Though it's not the only approach. I just finished a mix where the drum overheads were actually an RCA ribbon over the drummers right shoulder, and an EV635a over the snare/hats...probably through similarly mismatched preamps...I'm not sure if I took notes. The intention during tracking was that I'd probably pick only one and use it...but the pair sounded pretty good hardpanned, so that's what stuck.
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Post by Marc Alan Goodman » Fri May 15, 2015 1:17 pm

I only have a couple pairs in the studio, and mostly because I want to use more than one at a time rather than using them in stereo. I find that having two many stereo pairs in a mix starts to defeat the purpose of having a nice wide image, all the side information starts to cloud up real quick and I only end up focusing on making the middle really work. With one or maybe two stereo elements in a track it's a lot easier to build a real space.

All that aside: having stereo pairs is nice when you can afford it, but it's certainly not always necessary. As long as I had SOMETHING stereo I think I'd rather have more options. But that's just me.

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Post by vvv » Fri May 15, 2015 4:33 pm

Me on the cheap end, I find closely similar mic's good for overheads, where I want a stereo picture of a single instrument/performance. (I have used mostly AT4040's for years.)

After that, I want different mic's for stereo sources. If I record two acoustic guitars onna track, I pan the mic pairs opposite, ex., with an SDC (often neck) and a LDC (often body) on each guitar, one guitar has the LDC left and SDC right, the other panned LDC right and SDC left - usually not hard-panned, just spaced to get some spread, often 9, 11, 1 and 3:00.

Re pre's, the only time I feel I need matching pre's is for those overheads, or possibly for stereo keyboards that I'm recording DI.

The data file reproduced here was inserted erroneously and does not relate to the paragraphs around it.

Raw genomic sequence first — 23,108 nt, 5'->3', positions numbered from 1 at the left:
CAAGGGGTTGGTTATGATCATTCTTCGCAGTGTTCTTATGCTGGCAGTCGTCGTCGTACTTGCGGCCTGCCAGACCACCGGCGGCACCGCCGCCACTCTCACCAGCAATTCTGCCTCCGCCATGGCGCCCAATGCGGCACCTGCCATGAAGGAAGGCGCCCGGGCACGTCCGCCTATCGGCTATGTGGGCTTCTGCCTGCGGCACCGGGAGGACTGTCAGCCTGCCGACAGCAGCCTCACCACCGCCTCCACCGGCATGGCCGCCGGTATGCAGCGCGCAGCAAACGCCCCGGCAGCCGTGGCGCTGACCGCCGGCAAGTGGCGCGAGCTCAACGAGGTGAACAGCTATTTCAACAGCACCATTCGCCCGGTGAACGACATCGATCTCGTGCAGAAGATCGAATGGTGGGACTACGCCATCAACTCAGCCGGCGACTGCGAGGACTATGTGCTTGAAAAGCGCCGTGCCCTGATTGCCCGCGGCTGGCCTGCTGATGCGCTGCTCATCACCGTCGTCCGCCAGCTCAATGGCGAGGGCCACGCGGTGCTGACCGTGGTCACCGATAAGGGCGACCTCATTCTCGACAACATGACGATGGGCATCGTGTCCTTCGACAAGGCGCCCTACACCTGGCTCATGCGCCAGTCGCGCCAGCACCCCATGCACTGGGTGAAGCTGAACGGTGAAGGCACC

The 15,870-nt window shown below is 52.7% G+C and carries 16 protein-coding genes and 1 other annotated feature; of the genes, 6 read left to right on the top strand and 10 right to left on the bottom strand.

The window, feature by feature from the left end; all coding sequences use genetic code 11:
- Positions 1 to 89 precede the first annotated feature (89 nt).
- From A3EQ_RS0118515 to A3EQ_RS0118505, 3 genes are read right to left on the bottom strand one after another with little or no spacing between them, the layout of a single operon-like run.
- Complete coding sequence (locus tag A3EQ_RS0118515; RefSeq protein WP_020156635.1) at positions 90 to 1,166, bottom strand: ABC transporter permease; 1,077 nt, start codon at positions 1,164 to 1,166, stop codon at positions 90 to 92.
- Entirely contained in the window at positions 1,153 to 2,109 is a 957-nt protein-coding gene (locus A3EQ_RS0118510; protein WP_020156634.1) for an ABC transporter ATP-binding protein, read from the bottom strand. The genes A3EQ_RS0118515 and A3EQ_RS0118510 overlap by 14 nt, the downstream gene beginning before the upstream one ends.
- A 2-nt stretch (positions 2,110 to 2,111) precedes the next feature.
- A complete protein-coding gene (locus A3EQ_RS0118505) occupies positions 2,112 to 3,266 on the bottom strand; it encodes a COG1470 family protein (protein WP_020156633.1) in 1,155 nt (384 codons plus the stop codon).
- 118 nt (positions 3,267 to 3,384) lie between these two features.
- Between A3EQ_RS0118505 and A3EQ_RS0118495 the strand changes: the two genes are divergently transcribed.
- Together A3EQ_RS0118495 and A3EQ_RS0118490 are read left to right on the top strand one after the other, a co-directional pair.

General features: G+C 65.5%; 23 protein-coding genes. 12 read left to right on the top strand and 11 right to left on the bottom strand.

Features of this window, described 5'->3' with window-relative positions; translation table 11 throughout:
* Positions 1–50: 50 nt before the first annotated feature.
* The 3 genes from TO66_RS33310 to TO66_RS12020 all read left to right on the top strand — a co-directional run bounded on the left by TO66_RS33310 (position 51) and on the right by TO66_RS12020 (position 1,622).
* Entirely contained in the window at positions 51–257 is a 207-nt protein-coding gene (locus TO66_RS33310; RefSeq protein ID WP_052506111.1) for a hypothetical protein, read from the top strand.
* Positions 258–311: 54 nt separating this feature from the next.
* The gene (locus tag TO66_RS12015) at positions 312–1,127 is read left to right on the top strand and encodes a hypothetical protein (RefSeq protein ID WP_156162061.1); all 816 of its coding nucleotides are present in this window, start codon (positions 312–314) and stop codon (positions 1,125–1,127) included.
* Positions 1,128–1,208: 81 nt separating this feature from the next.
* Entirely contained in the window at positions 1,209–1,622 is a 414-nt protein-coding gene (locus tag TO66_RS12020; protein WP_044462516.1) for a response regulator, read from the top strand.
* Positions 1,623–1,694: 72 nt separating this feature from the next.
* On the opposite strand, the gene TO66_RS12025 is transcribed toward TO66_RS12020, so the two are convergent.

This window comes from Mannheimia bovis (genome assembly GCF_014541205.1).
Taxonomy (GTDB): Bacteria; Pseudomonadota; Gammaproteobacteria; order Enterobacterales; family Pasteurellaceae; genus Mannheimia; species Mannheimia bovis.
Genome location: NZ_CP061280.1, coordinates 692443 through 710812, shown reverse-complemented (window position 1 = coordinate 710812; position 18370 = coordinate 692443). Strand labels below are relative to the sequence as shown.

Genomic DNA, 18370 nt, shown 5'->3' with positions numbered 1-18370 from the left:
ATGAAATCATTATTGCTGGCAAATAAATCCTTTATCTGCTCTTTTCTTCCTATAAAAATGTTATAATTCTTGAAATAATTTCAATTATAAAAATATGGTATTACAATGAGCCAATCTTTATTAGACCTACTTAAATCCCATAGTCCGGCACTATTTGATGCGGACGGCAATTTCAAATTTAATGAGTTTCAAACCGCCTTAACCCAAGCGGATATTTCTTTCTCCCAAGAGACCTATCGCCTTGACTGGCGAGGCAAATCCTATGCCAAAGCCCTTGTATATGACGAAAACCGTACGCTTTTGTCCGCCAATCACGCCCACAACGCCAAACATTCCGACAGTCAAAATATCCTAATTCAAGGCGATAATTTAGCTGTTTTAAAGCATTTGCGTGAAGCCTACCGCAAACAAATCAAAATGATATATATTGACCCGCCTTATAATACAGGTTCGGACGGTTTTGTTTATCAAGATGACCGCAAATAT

I have a few compressors, and half of them are 2-channel, stereo-linkable, altho' I only use them tracking, as I mix ITB.

I do EQ, if necessary, ITB (other than what may be onna pre, or on a mic, etc.).
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Post by losthighway » Sun May 17, 2015 2:37 pm

Compressors are kind of a different thing (single compressors with stereo strapping jacks are cool!), but when it comes to pre's I always figured, if you like the pre and you want to record a lot, why not have two? Then you can record two different mono sources with a really good pre for each, or have stereo tracks going through identical pres.

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Post by Marc Alan Goodman » Sun May 17, 2015 5:14 pm

losthighway wrote:Compressors are kind of a different thing (single compressors with stereo strapping jacks are cool!), but when it comes to pre's I always figured, if you like the pre and you want to record a lot, why not have two? Then you can record two different mono sources with a really good pre for each, or have stereo tracks going through identical pres.
I do support that. I've never been a big fan of having lots of different pres around. Mostly I use our desk unless I REALLY need another flavor, and we only really keep two other flavors around.